Departing Kiefel an Exemplary Leader of the High Court
The Honourable Chief Justice Susan Kiefel AC retires from the High Court in November. She has been an outstanding Chief Justice. Before appointment to judicial office she practised as a barrister from chambers in Queensland. Her Honour’s announced successor is the outstanding Honourable Justice Stephen Gageler AC. The following opinion piece by the Honourable George Brandis KC – former Commonwealth Attorney General and Australian High Commissioner to the United Kingdom – was published in the Sydney Morning Herald on 28 August 2023.
Last week, Anthony Albanese and Attorney-General Mark Dreyfus announced one of the most important decisions any government ever makes: the appointment of Australia’s next chief justice. Upon the retirement of the incumbent Susan Kiefel in October, Stephen Gageler will become the 14th leader of the High Court. NSW judge Robert Beech-Jones will fill the vacancy created by Kiefel’s departure.
The announcement attracted little notice. The national broadcaster regarded the story as of so little importance that it ranked fourth on its radio news bulletin, which led with the retirement of Ita Buttrose. (I guess if you live in ABC-land, the retirement of your chair is a lot more important than the appointment of the head of one of the three branches of government.)
Not that Dreyfus would have minded the modesty of the coverage. Attorneys-general are judged by the quality of their senior judicial appointments. Absence of controversy is a good practical measure of success. The four most important appointments so far made under Dreyfus — Gageler, Debbie Mortimer as Chief Justice of the Federal Court, and Jayne Jagot and Beech-Jones to the High Court —have been well received. All satisfied the double test: that the nominee be respected professionally and untainted by controversy.
After Kiefel, Gageler is the longest-serving member of the court. Before that, he was an impeccable solicitor-general. Because he is the oldest justice, we should not expect any further appointments before he reaches retirement age in 2028. That is longer than usual for there to be no changes to the composition of the court, which gives Gageler the opportunity to put his stamp on its jurisprudence.
The appointment of Beech-Jones, following that of Jagot last year, means the court is now heavily Sydney-centric; four of its seven members come from the NSW bar or bench. There are two Victorians. For the first time since 1970, there is no Queenslander. Justice James Edelman, who now lives in Brisbane, is from Perth. Beech-Jones was originally Tasmanian. South Australia has never had a High Court judge.
Gageler’s accession will bring the departure of one of the most remarkable chief justices Australia has had. I have known Kiefel for more than 35 years; as a barrister, I worked with her often and had a first-hand view of her outstanding qualities as a lawyer. Notwithstanding her academic success, she also had common sense in abundance.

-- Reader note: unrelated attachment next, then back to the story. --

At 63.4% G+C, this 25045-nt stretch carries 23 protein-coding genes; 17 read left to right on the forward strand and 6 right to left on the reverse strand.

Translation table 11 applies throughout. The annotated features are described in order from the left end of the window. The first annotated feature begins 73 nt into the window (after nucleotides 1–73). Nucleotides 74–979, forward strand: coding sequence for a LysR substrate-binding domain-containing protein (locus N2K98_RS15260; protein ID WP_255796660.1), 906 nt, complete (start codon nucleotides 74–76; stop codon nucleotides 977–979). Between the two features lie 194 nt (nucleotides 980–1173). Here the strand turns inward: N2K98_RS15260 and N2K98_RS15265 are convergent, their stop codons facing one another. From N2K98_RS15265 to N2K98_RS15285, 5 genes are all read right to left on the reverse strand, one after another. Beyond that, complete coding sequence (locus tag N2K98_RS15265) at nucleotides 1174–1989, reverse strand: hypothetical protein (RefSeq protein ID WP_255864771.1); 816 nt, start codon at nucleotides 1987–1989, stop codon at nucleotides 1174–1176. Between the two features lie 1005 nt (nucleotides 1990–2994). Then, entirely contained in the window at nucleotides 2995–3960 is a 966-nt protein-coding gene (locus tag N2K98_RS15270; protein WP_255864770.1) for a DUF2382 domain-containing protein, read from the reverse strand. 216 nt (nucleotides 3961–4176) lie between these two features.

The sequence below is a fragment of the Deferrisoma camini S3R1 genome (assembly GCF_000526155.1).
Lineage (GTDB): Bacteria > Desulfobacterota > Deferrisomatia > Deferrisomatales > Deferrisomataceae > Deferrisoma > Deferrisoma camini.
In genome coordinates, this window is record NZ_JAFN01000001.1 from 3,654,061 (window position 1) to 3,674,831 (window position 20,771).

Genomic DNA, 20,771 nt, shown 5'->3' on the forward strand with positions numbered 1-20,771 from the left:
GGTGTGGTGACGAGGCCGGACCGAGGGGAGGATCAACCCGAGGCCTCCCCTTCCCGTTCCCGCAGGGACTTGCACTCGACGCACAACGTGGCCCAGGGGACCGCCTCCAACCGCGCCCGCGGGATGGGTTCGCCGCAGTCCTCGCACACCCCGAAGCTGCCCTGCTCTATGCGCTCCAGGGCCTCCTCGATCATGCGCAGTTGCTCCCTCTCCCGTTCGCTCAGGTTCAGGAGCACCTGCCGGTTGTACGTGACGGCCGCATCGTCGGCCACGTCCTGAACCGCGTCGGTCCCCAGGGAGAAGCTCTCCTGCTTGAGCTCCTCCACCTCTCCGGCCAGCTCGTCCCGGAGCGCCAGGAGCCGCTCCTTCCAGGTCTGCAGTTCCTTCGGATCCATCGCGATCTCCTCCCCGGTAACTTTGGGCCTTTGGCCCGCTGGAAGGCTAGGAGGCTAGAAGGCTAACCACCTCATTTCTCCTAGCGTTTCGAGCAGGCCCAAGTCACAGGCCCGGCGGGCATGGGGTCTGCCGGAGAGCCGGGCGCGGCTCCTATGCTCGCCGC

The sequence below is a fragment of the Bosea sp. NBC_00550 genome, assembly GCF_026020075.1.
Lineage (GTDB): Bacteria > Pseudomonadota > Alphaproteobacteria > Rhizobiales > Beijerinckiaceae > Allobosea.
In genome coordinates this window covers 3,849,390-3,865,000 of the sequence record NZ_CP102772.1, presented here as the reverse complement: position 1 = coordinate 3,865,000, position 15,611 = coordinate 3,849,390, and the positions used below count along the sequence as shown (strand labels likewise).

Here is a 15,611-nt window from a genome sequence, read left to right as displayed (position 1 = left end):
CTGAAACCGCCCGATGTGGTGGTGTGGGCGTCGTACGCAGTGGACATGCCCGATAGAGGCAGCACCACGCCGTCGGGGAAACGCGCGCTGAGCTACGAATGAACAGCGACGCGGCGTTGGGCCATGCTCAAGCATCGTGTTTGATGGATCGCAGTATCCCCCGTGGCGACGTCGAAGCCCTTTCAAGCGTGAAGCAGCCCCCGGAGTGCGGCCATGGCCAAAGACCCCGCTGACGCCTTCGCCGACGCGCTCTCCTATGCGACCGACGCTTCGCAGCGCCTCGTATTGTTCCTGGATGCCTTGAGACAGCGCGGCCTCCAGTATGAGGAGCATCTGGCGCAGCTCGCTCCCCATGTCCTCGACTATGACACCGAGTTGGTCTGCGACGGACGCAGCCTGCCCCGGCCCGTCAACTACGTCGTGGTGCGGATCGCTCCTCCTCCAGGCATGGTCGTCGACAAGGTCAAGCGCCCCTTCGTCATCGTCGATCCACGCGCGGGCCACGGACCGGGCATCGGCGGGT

There is no place more cloistered than the top floor of the High Court building, where the judges have their chambers. To that rarefied environment, Kiefel brought a refreshing pragmatism and worldly wisdom.
That wisdom no doubt comes from her background — a great Australian story, and certainly the most unorthodox of any High Court judge. Kiefel left school at 14. She became a barristers’ secretary, completing secondary school at night, then qualified for the bar. It cannot have been easy for female barristers in Brisbane in the 1970s – there were very few — but her talent was soon recognised. Eventually, she won her way to Cambridge, where she earned a master of laws and won the prize for comparative law. After returning home, she became Queensland’s first female QC and Supreme Court judge. She has obviously been a great role model for female lawyers — but as an achiever, not an activist.
Kiefel’s leadership of the court is a study in calm authority. (She is as tough as can be, but I have never heard her raise her voice.) She balanced scholarly assurance with practical appreciation of the need for the court to give clear guidance. She disapproved of the practice of each judge writing separate opinions (“vanity judgments”), often with confusingly different reasoning to the same conclusion. She encouraged joint judgments. Of course, among seven highly intelligent people with strong opinions, that was not always possible. For instance, the court split 4-3 in the Love decision on Indigenous citizenship; both Kiefel and Gageler were in the minority. Nevertheless, under her leadership, the court often spoke with one voice.
US jurist Alexander Bickel once described the US Supreme Court as “nine scorpions in a bottle”. There have been times when the High Court has been a little like that. But not on Kiefel’s watch. She may have been a role model for women in the law, but as an exemplar of judicial leadership, Susan Kiefel is a model for Stephen Gageler as well.